YAKIMA - With more than 600 wineries across Washington state, it should come as no surprise when a new shop opens its doors.
Even a proposal to allow the Capitol gift shop in Olympia to sell Washington wine isn't turning many heads - except among some of the state's brewers, who think they deserve a piece of the action, too.
A bill sponsored by Rep. Bob Hasegawa, D-Seattle, would allow the Legislative Gift Center on the first floor of the Capitol building to add bottles of Washington wine to its ample product display, which includes locally produced candies, candles, gourmet foods and flowers.
Hasegawa, who isn't a drinker himself, calls it one of those "good little bills" that gives well-earned attention to Washington's booming wine industry.
"We put a lot of the state's resources into this industry, and it's an economic development success. We should be showing if off to the world," he said.
Just 10 years ago, Washington's wine industry was the darling of agriculture, a growing niche industry with a loyal fan base for its 160 wineries. Today, Washington is the No. 2 producer of premium wine, behind California, with an industry valued at $3 billion.
Hasegawa's bill is hardly the only one intended to expand alcohol sales in Washington.
The governor's proposed two-year budget would increase the number of liquor stores statewide. Another bill would allow spas and art galleries to serve complimentary beer and wine, and wineries and breweries alike are pushing for greater freedom to peddle their products.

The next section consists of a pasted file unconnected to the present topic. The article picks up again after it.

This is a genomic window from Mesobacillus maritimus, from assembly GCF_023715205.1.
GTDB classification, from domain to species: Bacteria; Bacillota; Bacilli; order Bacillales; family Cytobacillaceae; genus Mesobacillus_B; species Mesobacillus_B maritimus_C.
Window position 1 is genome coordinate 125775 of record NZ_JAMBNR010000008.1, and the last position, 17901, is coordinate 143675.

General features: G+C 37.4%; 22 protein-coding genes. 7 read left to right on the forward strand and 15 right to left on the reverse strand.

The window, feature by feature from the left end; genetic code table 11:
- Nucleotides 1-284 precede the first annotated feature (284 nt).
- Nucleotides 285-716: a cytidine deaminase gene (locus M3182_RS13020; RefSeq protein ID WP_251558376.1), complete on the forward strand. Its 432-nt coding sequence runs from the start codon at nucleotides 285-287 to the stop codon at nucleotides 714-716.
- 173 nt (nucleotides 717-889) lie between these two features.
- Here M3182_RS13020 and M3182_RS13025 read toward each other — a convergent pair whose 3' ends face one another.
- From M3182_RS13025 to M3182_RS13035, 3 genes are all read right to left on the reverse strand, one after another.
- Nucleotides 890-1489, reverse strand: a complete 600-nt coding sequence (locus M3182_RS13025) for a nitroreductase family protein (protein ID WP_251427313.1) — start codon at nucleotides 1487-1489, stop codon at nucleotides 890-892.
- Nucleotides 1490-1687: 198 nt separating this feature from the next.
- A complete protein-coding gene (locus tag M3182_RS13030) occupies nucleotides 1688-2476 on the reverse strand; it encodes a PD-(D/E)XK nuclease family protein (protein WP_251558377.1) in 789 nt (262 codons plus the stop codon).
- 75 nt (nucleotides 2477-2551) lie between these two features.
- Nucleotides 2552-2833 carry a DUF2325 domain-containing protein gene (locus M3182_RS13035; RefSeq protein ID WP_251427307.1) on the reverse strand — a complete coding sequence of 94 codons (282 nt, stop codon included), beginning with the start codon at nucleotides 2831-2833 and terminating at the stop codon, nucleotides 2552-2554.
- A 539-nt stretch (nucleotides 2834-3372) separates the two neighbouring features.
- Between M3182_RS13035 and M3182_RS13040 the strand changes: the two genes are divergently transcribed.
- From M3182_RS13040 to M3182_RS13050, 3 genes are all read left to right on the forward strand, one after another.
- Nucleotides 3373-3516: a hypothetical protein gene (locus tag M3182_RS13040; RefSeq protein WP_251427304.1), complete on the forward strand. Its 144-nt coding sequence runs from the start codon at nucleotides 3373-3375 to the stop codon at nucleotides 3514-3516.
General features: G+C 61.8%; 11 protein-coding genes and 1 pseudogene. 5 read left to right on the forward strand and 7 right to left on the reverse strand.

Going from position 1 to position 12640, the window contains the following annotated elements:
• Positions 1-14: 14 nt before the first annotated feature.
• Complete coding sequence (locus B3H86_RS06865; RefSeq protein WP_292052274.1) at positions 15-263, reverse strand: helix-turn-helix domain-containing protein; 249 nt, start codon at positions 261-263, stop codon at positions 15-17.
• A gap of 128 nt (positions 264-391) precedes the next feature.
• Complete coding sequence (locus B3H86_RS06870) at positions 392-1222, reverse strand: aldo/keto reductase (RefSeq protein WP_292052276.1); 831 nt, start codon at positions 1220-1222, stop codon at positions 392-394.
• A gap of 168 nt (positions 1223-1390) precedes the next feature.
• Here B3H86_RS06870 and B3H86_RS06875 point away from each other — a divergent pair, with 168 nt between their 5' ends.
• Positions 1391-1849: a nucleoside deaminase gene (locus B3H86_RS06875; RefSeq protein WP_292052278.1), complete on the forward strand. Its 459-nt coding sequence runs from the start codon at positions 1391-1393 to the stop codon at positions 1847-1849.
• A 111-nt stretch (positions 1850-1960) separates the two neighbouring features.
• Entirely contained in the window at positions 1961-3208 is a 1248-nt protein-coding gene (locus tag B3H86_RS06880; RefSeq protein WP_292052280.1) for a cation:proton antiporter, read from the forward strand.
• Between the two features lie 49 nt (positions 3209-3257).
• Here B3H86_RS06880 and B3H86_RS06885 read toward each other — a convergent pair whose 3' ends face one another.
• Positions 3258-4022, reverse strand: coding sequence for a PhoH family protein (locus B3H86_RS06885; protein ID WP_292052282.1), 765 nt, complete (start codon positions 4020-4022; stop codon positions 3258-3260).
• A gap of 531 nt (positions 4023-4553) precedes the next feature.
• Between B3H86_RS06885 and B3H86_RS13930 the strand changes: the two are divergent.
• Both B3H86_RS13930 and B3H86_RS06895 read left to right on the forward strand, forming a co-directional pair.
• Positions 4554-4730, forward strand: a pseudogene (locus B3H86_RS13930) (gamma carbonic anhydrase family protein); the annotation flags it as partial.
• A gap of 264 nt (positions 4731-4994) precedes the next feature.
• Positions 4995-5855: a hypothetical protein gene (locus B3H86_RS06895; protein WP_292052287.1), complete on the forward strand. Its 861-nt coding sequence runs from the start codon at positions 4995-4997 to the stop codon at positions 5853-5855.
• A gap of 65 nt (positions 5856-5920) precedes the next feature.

Hasegawa didn't include brewers or distillers in his bill, though other versions have since been proposed. He's still not sure they should be included.
"I've never heard of a global reputation for Washington beers or Washington craft distillers. Maybe there is one, but I haven't been aware of it," he said. "I know, as a state, we haven't put the emphasis into building those industries like we have the wine industry."
"Since the Yakima Valley is the No. 1 producer of hops in the world, it would make sense that the state would want to showcase the hop producers. And what better way to do that than to showcase Washington beer?" said Heather McClung, owner of Schooner Exact Brewing in Seattle and president of the Washington Brewers Guild.
The United States produces about one-fourth of the world's hops, a component in brewing beer. More than 70 percent of that supply is grown in central Washington's Yakima Valley, which is dotted with apple and cherry orchards, vineyards and hop fields.
Under Hasegawa's bill, the gift center could only sell wine for off-premises consumption. It would be required to consult with the Washington Wine Commission, the industry's marketing group, on which wines to sell, taking into account award-winning wines.
California's nonprofit Capitol Books and Gifts has never sold wine and offers few food products, limiting itself to mostly souvenirs. Oregon offered its own wines in its small Capitol Gift shop, but ended the practice this year.
The more than $400 annual license to sell alcohol proved too expensive during a budget crunch, said store manager Linda Gardner.
Washington's store would have to pay the state's $100 license fee.
"There's a lot of tourists that come through, so it was nice to have for them to take home," Gardner said. "But it was more of a service. Financially it was not a real profit."
But with wine so handy, did lobbyists line up in hopes of influencing lawmakers?
"Unfortunately not. Or fortunately. I'm not sure which way to look at that," Gardner said, laughing. "They prefer the candy anyway."